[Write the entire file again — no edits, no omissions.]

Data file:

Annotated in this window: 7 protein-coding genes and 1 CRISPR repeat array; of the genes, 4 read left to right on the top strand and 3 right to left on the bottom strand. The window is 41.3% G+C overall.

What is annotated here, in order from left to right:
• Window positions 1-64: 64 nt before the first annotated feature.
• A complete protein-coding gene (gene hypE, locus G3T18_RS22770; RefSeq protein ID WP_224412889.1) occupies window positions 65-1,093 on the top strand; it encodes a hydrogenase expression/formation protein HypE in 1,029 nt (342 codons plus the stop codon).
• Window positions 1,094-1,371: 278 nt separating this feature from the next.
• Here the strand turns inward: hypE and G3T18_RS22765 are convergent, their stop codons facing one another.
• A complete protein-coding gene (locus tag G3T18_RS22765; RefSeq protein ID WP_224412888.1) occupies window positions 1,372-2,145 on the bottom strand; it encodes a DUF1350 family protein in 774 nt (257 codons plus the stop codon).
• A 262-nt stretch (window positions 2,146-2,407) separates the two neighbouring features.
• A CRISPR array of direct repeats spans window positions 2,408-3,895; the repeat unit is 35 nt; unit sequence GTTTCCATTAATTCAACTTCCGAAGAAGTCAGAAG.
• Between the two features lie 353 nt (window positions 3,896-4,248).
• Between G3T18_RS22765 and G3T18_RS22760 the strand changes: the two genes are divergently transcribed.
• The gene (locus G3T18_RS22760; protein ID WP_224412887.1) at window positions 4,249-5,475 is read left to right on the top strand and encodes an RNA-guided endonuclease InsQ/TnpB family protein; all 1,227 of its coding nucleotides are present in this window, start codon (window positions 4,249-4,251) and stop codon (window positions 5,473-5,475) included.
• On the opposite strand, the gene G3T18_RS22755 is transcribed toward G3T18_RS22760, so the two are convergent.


Annotated in this window: 7 protein-coding genes and 1 CRISPR repeat array; of the genes, 4 read left to right on the top strand and 3 right to left on the bottom strand. The window is 41.3% G+C overall.

What is annotated here, in order from left to right:
• Window positions 1-64: 64 nt before the first annotated feature.
• A complete protein-coding gene (gene hypE, locus G3T18_RS22770; RefSeq protein ID WP_224412889.1) occupies window positions 65-1,093 on the top strand; it encodes a hydrogenase expression/formation protein HypE in 1,029 nt (342 codons plus the stop codon).
• Window positions 1,094-1,371: 278 nt separating this feature from the next.
• Here the strand turns inward: hypE and G3T18_RS22765 are convergent, their stop codons facing one another.
• A complete protein-coding gene (locus tag G3T18_RS22765; RefSeq protein ID WP_224412888.1) occupies window positions 1,372-2,145 on the bottom strand; it encodes a DUF1350 family protein in 774 nt (257 codons plus the stop codon).
• A 262-nt stretch (window positions 2,146-2,407) separates the two neighbouring features.
• A CRISPR array of direct repeats spans window positions 2,408-3,895; the repeat unit is 35 nt; unit sequence GTTTCCATTAATTCAACTTCCGAAGAAGTCAGAAG.
• Between the two features lie 353 nt (window positions 3,896-4,248).
• Between G3T18_RS22765 and G3T18_RS22760 the strand changes: the two genes are divergently transcribed.
• The gene (locus G3T18_RS22760; protein ID WP_224412887.1) at window positions 4,249-5,475 is read left to right on the top strand and encodes an RNA-guided endonuclease InsQ/TnpB family protein; all 1,227 of its coding nucleotides are present in this window, start codon (window positions 4,249-4,251) and stop codon (window positions 5,473-5,475) included.
• On the opposite strand, the gene G3T18_RS22755 is transcribed toward G3T18_RS22760, so the two are convergent.